Given the form of his attackers, should the Red Devils boss stick to what’s worked since the restart or trust in the so-far dependable Nigerian?
In fairness, Monday night didn’t only feel odd for Manchester United, it also allowed fans of the club to put their recent run of wins in perspective.
Ole Gunnar Solskjaer’s side surrendered a 2-1 lead to draw 2-2 at Old Trafford against a Southampton side that never stopped plugging away for the entire 90 minutes. Ralph Hasenhuttl’s charges levelled with virtually the final kick of the game through Michael Obafemi in the 96th minute.
Frankly, on the balance of play, it was no less than the Saints deserved after a good showing at the Theatre of Dreams. They offered something different from what United’s previous opponents have since the restart; pressing, hassling and not rolling over despite falling behind after initially going ahead in the first-half.
The upshot of that stalemate was the fifth-placed side failing to take advantage of a huge opportunity that presented itself before the start of the encounter. Having seen Chelsea and Leicester City lose at the weekend, the Red Devils could have moved into third with a win on Monday night.
However, Southampton edged possession (53-47 percent), shots (9-7) and even had Expected Goals of 1.81, superior to United’s 1.50. It was the first time since the restart that the 13-time Premier League champions have been second-best in any of the aforementioned metrics but was it foreseen or just a one-off?
Indeed, since their 1-1 draw with Tottenham Hotspur on June 19, Solskjaer has started the same XI in Premier League games, failing to turn to the likes of Odion Ighalo from the off in over a month.
The Nigerian did start, and scored, in the club’s FA Cup quarter-final success over Championship bound Norwich City in late June but the Norwegian boss has yet to grant the Shanghai Shenhua loanee his first Prem start.
In truth, making a case for the dependable ex-Watford man will have been tough given the performances of Anthony Martial at centre-forward, as well as the supporting cast of Marcus Rashford and Mason Greenwood. The Frenchman has hit the back of the net five times while setting up two in five matches and was involved in both goals again on Monday.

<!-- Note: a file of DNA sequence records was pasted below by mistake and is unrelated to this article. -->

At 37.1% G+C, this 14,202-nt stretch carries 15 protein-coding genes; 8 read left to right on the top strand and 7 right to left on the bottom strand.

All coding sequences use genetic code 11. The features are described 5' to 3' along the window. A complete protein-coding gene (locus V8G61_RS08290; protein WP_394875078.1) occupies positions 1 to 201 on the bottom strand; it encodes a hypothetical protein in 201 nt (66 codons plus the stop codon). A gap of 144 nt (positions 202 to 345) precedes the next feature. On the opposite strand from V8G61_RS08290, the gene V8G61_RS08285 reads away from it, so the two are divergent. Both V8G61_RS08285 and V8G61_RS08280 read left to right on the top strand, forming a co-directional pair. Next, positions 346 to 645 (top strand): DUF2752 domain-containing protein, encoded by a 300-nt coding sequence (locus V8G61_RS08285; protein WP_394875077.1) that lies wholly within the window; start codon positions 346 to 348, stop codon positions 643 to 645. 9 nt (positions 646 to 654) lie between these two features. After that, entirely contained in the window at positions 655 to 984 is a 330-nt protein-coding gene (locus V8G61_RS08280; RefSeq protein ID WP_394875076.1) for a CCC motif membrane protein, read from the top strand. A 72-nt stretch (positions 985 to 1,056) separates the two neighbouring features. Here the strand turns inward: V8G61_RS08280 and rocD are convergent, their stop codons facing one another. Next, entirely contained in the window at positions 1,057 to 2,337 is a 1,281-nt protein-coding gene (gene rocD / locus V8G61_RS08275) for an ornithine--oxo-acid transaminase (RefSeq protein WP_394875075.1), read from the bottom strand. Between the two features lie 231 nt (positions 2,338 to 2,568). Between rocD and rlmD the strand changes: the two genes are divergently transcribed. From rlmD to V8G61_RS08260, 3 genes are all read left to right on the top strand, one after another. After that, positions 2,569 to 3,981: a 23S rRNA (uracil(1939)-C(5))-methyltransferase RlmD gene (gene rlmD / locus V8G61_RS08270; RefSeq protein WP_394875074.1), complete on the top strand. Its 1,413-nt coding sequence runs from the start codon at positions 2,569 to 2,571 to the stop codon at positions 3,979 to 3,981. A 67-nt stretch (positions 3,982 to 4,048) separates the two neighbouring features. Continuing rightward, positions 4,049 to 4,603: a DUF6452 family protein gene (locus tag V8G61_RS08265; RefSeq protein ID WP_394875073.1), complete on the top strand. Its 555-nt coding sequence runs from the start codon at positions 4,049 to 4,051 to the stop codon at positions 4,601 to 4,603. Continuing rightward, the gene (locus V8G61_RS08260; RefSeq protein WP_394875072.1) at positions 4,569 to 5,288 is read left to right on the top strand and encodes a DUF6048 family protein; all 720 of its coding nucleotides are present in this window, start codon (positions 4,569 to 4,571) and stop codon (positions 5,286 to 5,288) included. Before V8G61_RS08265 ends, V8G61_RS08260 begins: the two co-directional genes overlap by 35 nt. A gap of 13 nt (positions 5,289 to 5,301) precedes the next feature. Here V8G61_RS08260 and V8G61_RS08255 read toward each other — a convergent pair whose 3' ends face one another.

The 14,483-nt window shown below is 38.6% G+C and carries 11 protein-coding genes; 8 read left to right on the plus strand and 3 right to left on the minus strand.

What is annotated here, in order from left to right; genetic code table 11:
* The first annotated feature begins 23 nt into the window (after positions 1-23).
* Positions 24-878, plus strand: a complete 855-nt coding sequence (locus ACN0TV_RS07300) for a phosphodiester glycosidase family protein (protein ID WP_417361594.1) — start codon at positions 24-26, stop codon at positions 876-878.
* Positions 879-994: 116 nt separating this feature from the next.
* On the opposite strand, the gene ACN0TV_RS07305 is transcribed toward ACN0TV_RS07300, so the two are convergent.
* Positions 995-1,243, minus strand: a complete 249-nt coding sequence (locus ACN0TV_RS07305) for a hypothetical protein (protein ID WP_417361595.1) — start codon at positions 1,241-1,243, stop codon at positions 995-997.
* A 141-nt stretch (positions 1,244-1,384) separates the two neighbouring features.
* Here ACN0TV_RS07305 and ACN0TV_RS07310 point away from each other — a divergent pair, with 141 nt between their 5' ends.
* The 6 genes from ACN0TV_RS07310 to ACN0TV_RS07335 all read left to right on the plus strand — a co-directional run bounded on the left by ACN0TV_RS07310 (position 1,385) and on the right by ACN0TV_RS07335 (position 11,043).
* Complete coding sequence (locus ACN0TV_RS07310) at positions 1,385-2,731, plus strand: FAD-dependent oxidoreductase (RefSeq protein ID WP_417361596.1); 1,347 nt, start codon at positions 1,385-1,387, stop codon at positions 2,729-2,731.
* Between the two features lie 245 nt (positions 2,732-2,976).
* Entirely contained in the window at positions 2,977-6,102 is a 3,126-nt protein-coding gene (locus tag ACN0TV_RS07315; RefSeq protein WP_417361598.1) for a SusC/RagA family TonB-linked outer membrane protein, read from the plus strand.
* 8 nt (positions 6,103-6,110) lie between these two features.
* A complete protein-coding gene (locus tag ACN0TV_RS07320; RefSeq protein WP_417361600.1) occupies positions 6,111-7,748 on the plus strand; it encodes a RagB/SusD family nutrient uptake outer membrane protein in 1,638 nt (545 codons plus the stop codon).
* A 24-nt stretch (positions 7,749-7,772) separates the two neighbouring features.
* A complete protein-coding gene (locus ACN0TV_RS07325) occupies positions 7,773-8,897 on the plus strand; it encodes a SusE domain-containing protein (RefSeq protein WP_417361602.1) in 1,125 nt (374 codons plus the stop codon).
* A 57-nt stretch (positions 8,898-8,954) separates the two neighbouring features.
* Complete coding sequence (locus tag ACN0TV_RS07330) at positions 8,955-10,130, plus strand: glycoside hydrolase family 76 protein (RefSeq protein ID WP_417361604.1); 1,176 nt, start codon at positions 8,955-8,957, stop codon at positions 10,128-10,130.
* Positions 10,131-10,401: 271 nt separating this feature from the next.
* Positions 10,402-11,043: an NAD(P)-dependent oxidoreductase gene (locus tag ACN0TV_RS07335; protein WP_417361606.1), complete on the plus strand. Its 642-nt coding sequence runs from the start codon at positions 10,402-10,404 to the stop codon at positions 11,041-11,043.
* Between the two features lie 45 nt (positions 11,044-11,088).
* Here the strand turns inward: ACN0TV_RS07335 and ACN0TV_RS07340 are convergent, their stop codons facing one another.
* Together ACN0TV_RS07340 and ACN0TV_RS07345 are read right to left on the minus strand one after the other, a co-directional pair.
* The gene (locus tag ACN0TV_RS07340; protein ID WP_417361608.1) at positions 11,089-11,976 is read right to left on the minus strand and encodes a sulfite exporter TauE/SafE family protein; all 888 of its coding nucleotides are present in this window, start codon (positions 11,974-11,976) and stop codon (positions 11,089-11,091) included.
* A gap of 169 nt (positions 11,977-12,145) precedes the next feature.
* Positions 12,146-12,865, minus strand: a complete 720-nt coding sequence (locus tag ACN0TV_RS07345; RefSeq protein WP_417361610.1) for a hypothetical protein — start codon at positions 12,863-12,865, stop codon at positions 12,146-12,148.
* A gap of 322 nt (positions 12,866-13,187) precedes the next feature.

Still, since the stalemate at Spurs, the Red Devils have played five league games, with four of those coming in 13 days, so Solskjaer’s unwillingness to rest players intermittently has been odd. Admittedly, observers will throw in the old trope of not changing a winning team or disrupting the dynamic of a settled side, yet their drop-off in the second-half vs a fit Southampton side was worrying.
They not only ceded territory and possession to the Saints, the home side subsequently lost every ounce of control and fluency after the Norwegian’s changes. That, therefore, begs the question if the United boss truly trusts the players in reserve like Ighalo to come in when the stakes are high in league games.
Of course, the Nigeria forward didn’t make an appearance in Monday’s game, still, there was a noticeable decrease in quality when three of the Red Devils’ Fab Five – Paul Pogba, Bruno Fernandes and Greenwood – were replaced.
The United boss has elected to play the players on the periphery in cup competitions but this weekend’s encounter with Chelsea poses interesting questions for the club’s former striker.
Given Ighalo’s run of scoring in every game he’s started since loan switch, popular opinion might be in his favour to start vs the Blues on Sunday. However, when the quality of opponents he’s found the back of the net against is considered, this standpoint may be reconsidered.
Chelsea, on the other hand, are a side of arguably similar standing, so the 47-year-old boss may be tempted to go with his big guns at Wembley Stadium. Despite resting the heavy hitters in earlier rounds in domestic cups, history suggests this strategy is usually shelved in the latter rounds with the trophy within reach and given the strength of the opposition.
Nevertheless, with United set to play Crystal Palace on Thursday, a match that’s likely to see little or no rotation, would the 1999 Champions League winner risk playing the same XI in three games in the space of six days?
Interestingly, Man United started games against Bournemouth and Aston Villa slowly before showing their superior quality to overpower the opposition to win comfortably. They didn’t quite get away with it against Southampton, and whether recent slow starts have been a function of fatigue or complacency is anyone’s guess.
The Reds Devils have UCL qualification at stake via the league, while being only two games away from winning a 13th FA Cup title, so it’ll be intriguing to see how Solskjaer navigates a tricky run of fixtures.
If Ighalo’s ever called upon, though, expect the forward to show the same enthusiasm that has been evident in his first months at Old Trafford as United seek to end their campaign on a high.